Sunday, August 10, 2014

On the road again: London, day 2

I slept--fitfully, with frequent awakenings due to stress dreams, but still--for the better part of eleven hours last night, which was a huge treat.  After a shower and a quick lunch--the oddest imitation of a Cuban sandwich I've yet tasted--I headed to the National Gallery to spend the afternoon enjoying its many treasures. 

From the entrance to the museum, Trafalgar Square was a joyous collection of people enjoying a positively perfect London afternoon.

Click an image to see a larger version. 

As I was leaving the gallery at closing time, I couldn't help but wander by the square's big blue chicken and take a few happy snaps.  This one came out the best.

I was able to see the majority of the paintings in the museum, though if I had more time I could use another day to see the rest.  I studied many, many pieces from artists whose work I had at least some familiarity with.  I also found some whose work I did not know but now will seek.  Paolo Morando was one of the new painters whose work I enjoyed.  His Saint Roch caught my eye early in the day.

I was struck by this piece from Palma Vecchio, whose work I've seen many times before. 

Though Vecchio painted it in about 1520, it's easy to imagine it as a Rossetti piece from centuries later. 

Another painter whose works I know almost nothing about was Joachim Beuckelaer.  I was quite taken with his four large canvases depicting his take on the four classic elements.  This one, Fire, particularly struck me, but all were powerful, frank, and fresh takes on this old subject. 

I could go on and on, of course, because so much great art was on display, but it's late here, and I want to rest.

Okay, I have to show you Jan Brueghel the Elder's The Adoration of the Kings

and contrast it with Jan Gossaert's painting of the same title (sorry for the side angle; it was all the crowds made possible).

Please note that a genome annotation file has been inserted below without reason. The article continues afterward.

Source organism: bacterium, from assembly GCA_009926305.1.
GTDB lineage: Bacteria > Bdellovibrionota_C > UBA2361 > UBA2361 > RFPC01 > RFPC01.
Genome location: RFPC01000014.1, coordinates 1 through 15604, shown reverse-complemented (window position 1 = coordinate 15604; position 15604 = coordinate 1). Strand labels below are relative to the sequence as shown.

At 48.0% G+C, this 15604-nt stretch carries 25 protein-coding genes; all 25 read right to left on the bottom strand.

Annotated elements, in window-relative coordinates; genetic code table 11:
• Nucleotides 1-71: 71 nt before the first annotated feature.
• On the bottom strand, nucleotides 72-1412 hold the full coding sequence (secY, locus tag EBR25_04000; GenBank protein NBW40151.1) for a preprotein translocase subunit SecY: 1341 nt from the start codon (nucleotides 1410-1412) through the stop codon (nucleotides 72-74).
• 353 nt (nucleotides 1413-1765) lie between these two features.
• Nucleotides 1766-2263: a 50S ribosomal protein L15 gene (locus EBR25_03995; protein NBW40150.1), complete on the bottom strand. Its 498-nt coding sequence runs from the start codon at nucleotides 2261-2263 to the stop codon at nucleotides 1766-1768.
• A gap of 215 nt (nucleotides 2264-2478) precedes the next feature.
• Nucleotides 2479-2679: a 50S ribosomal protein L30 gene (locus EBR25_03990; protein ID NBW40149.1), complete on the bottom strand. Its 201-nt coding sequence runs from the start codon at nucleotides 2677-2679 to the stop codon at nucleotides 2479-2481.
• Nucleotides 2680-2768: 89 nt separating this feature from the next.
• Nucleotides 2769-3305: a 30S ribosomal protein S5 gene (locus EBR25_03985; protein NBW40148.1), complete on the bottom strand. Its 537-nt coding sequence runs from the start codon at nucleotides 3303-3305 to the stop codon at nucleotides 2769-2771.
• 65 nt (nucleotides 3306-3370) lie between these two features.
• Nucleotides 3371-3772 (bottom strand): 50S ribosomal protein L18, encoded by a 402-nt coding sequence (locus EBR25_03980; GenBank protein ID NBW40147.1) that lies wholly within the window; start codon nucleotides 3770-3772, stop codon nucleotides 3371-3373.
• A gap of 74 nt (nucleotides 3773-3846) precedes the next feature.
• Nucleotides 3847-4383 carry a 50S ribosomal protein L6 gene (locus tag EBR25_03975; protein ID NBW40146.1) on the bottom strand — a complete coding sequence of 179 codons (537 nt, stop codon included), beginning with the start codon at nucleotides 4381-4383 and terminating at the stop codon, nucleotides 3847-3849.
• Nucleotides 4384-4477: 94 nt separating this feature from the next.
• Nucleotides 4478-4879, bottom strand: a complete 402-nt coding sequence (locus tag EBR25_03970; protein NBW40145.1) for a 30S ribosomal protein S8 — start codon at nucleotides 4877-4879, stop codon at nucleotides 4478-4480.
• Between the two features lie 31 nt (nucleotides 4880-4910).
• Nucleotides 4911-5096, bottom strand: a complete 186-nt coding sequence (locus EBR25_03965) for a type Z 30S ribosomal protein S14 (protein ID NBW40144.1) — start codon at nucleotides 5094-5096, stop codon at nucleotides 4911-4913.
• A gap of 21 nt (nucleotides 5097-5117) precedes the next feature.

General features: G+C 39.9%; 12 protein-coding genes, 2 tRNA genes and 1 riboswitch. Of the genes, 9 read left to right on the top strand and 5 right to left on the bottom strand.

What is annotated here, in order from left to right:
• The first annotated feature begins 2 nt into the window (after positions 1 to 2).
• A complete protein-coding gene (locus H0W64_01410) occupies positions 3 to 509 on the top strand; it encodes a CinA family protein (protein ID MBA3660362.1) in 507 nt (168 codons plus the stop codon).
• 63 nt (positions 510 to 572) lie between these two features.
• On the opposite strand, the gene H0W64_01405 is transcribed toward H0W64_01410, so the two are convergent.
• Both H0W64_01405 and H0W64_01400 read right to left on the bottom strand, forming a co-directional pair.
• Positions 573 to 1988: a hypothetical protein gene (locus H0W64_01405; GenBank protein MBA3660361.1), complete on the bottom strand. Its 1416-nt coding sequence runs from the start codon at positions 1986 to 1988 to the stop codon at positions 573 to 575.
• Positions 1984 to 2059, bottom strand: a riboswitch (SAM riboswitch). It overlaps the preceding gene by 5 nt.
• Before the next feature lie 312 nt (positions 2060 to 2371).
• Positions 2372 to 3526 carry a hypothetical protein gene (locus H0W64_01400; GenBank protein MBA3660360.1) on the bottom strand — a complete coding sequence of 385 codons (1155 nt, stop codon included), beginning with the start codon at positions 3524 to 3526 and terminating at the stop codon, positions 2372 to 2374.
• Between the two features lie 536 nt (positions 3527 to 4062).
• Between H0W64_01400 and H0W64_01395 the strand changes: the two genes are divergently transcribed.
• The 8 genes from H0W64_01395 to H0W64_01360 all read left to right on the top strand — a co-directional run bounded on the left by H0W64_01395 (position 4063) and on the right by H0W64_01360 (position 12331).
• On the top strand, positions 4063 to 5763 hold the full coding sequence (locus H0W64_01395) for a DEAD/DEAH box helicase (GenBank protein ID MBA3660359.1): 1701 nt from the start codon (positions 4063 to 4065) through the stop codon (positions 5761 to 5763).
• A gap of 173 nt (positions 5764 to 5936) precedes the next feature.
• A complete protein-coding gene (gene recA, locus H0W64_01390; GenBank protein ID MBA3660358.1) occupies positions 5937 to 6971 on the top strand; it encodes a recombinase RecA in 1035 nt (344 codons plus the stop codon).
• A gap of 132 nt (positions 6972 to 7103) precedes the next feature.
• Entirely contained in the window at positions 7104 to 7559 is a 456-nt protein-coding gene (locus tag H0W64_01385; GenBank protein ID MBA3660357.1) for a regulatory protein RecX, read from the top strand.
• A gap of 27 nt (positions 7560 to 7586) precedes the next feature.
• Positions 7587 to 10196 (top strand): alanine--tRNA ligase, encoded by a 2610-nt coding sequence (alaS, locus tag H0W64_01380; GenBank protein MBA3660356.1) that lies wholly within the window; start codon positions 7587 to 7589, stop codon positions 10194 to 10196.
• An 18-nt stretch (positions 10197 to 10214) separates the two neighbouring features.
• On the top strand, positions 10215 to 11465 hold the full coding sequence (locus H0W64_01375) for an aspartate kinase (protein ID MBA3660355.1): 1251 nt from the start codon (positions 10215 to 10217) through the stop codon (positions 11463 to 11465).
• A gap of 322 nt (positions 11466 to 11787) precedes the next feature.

Oh, hell, I can't skip these two amazing creations of Peter Paul Rubens, The Watering Place

and Samson and Delilah.

I've seen very little from Nicolo dell'Abate, but his The Death of Eurydice, particularly its fantastic (in all senses of that word) sky

has definitely whetted my appetite for more. 

Seeing two incomplete pieces from Michelangelo was also fascinating.  Here, he's painted all but the left of The Manchester Madonna

while in The Entombment he left blank bits here and there, as well as the large section in the lower right corner. 

The gallery's sign speculated, based on some existing drawings, that Mary Magdalene was to have been kneeling in that large open area.

I really need to stop this art tour, but I don't want to fail to include another painter, Francesco Pesellino, whose The Story of David and Goliath

and The Triumph of David and Saul

drew my attention for so long that I now will seek more of his work.  

Might as well toss in Botticelli's Mystic Nativity; it's magical. 

I absolutely must share with you Da Vinci's The Virgin of the Rocks

and his sketch, The Virgin and Child with Saint Anne and Saint John the Baptist, which was stunning even in the dim light in which they had to keep it.

I'm making myself stop, but these represent only a fraction of the paintings I photographed, which in turn were a tiny fraction of the ones I had the privilege of seeing. 

The evening's entertainment was a different sort of art entirely, but one that I greatly enjoyed:  The production at the lovely Palace Theatre of the musical by Roddy Doyle from a novel and then a movie of the same name (though the novel was originally The Partitions), The Commitments.

The story was fun, though I knew it already, the cast was amazing, and the music, mostly soul, with a smattering of rock, was delightful.  I later learned from the program that understudies were filling several of the key roles in this performance, but I certainly felt in no way cheated; they gave incredible performances.  The show filled me with delight; catch it if you get the chance. 

Afterward, dinner took me to the L'Atelier Robuchon right around the corner from the Palace, where I enjoyed an eight-course tasting meal. 

This entry is already way too long, so I'll spare you the food porn shots and say simply that every bite of every dish was positively delicious.

Okay, twist my arm:  this strawberry pre-dessert was astonishing, light and flavorful and evocative of summer while perfect at its job of cleansing the palette.

On the walk back to the hotel, I had to stop and try to capture the lovely full moon hanging over London. 

Though this shot does it no justice, you may perhaps be able to glean a small sense of how beautiful it was.

A glorious day indeed.

Tomorrow, I begin trying to both work and tourist, so don't expect any more entries of this size. 

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